California lawmakers passed legislation (AB 1482) September 11 that imposes a statewide cap limiting annual rent increases to 5% after inflation – the latest measure from a growing list of jurisdictions seeking to address housing affordability though rent regulations. California Governor Gavin Newsom (D) has said he will sign the bill. (New York Times, Sept. 11 and NMHC, Sept. 12)
- In a state of nearly 40 million people, California’s rent control measure could affect an estimated 8 million residents of rental homes and apartments. (Realtor Magazine, Sept. 12). The 5% rent increase cap would not apply to housing built within the last 15 years or to single-family homes that are not corporate-owned.
- National Multifamily Housing Council (NMHC) President Doug Bibby responded, “After Californians overwhelmingly rejected the rent control ballot initiative less than a year ago, lawmakers today went against their constituents by passing a measure that will discourage investment, shrink the availability of affordable housing that already exists and squeeze even more people struggling in the housing market. This makes the problem worse. The housing affordability crisis is real, real Americans are being harmed by it every day and we need real solutions – not restrictive policies that we know don’t work." (NMHC news release, Sept. 12)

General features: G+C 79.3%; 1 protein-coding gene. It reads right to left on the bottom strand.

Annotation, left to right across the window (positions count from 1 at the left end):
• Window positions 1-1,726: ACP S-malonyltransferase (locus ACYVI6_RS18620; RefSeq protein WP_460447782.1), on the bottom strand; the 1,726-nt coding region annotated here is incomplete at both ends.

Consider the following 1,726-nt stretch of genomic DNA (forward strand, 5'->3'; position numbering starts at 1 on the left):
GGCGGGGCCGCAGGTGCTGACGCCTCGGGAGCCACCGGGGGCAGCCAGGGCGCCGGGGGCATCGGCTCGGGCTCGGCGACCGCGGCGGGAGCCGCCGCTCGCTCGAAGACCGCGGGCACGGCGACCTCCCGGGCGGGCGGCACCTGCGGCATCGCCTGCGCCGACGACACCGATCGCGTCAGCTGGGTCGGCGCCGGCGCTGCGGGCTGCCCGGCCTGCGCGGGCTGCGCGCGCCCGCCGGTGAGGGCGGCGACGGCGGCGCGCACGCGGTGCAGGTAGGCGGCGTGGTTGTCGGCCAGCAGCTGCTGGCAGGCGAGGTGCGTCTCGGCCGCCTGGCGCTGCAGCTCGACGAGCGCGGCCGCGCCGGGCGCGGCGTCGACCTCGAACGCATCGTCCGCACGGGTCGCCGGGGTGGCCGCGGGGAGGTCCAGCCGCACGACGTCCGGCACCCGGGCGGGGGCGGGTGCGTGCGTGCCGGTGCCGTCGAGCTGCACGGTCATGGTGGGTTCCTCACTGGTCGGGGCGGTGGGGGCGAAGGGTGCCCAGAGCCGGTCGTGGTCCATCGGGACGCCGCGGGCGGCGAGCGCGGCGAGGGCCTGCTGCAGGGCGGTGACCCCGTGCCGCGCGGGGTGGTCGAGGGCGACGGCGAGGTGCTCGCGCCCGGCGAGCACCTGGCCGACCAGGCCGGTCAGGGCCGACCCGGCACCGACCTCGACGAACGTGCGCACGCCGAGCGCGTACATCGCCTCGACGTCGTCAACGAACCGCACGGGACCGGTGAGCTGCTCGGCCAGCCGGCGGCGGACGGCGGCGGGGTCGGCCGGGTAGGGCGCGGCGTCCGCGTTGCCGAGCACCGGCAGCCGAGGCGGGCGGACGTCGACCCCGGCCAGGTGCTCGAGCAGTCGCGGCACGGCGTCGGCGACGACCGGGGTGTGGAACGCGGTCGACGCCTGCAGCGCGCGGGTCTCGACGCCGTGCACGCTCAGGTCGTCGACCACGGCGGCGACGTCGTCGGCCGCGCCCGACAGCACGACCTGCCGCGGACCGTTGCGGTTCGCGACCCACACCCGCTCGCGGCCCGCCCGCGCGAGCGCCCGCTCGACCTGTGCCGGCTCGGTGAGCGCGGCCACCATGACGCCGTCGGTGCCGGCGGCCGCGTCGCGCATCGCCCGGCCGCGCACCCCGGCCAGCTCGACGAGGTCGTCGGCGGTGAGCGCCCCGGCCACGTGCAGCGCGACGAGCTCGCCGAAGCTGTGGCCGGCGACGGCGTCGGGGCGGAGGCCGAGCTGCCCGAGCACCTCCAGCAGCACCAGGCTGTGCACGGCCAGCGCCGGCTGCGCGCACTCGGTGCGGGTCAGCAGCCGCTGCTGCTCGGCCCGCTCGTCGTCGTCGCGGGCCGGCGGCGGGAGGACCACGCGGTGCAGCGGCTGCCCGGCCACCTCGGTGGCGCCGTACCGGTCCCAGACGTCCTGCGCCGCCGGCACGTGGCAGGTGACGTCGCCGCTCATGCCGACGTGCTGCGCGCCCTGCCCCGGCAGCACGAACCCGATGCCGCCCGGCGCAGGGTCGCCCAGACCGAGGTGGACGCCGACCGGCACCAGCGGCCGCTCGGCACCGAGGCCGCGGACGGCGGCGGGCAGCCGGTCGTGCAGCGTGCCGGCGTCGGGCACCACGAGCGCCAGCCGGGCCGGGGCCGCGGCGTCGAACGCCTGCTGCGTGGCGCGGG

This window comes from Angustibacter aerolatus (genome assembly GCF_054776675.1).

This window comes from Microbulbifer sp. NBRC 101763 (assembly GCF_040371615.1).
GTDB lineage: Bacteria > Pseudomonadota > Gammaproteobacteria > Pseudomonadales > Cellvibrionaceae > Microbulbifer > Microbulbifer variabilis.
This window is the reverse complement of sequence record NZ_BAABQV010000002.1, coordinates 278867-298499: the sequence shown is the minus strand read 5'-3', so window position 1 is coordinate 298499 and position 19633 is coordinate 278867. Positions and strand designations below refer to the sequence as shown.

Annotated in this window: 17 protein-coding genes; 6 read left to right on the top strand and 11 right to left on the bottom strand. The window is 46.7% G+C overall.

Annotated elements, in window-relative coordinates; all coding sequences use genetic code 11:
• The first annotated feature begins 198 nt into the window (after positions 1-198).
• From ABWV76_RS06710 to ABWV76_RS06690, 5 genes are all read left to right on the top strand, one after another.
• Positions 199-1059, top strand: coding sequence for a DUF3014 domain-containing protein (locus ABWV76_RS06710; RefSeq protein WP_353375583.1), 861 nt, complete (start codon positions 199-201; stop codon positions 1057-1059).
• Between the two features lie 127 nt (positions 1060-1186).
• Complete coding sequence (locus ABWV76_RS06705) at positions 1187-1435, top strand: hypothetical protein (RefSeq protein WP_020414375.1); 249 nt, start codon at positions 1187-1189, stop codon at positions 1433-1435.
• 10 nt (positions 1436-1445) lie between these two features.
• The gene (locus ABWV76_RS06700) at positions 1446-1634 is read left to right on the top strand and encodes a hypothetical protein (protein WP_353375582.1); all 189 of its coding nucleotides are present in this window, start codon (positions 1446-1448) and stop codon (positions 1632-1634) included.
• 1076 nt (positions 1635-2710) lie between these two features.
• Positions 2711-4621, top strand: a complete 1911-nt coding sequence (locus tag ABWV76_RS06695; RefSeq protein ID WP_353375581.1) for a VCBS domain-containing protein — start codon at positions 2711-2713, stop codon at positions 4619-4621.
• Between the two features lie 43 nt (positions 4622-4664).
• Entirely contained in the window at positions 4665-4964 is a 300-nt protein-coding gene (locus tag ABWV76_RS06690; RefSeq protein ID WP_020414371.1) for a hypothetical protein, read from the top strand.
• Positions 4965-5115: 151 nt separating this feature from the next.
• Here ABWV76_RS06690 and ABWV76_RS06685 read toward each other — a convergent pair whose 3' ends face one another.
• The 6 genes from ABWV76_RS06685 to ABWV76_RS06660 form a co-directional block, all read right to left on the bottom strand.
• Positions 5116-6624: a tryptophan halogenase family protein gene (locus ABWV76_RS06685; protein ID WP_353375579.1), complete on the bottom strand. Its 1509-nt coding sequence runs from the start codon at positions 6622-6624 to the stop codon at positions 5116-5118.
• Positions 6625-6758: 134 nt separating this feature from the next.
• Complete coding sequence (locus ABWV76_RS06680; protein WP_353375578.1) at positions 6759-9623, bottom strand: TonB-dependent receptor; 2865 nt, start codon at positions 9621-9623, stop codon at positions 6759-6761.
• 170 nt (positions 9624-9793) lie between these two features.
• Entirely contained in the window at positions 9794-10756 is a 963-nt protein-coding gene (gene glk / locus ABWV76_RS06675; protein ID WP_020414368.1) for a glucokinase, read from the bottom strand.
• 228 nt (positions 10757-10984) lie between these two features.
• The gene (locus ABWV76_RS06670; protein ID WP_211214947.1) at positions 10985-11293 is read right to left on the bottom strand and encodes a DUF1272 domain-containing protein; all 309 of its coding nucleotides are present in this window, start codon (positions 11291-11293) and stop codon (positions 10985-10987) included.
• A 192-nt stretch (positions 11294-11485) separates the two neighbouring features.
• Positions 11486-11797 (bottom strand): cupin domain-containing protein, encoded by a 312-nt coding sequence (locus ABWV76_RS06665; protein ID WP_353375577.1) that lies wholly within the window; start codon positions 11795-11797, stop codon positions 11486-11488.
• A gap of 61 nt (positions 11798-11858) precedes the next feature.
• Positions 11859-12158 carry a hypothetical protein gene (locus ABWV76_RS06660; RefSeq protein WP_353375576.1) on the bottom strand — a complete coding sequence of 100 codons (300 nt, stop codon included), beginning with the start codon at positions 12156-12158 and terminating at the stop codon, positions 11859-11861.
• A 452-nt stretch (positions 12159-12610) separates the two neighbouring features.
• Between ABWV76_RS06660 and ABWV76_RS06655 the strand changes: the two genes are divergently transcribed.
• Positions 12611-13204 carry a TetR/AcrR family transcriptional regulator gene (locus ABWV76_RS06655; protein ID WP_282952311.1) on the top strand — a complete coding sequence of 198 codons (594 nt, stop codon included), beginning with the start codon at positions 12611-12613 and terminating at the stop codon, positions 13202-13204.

- An interactive national map, above, by the NMHC details the trend in state capitals addressing rent control measures. In New York, a rent control law signed by Governor Andrew Cuomo on June 14 directly impacts about 40 percent of New York City's apartment stock; freezes "stabilized" NYC apartments from moving to market rental rates; and discourages owners from modernizing aging housing. (Wall Street Journal, June 14 and Roundtable Weekly, June 21).
- Meanwhile, candidates on the 2020 campaign trail are offering plans to address the nation's affordable housing needs. (NPR, June 18)
- Affordable housing proposals in Congress include an expansion of the low-income housing tax credit program (e.g., S. 1703, H.R. 3077), and a similar tax credit geared to moderate-income, workforce housing (S. 3365, 115th Cong.).
Housing and Urban Development Secretary Ben Carson recently offered a strategy to boost affordable housing by encouraging localities to ease their own building restrictions. (Politico, June 14). Secretary Carson is scheduled to discuss housing policy issues with Roundtable members during the organization’s Fall Meeting on October 30 in Washington.
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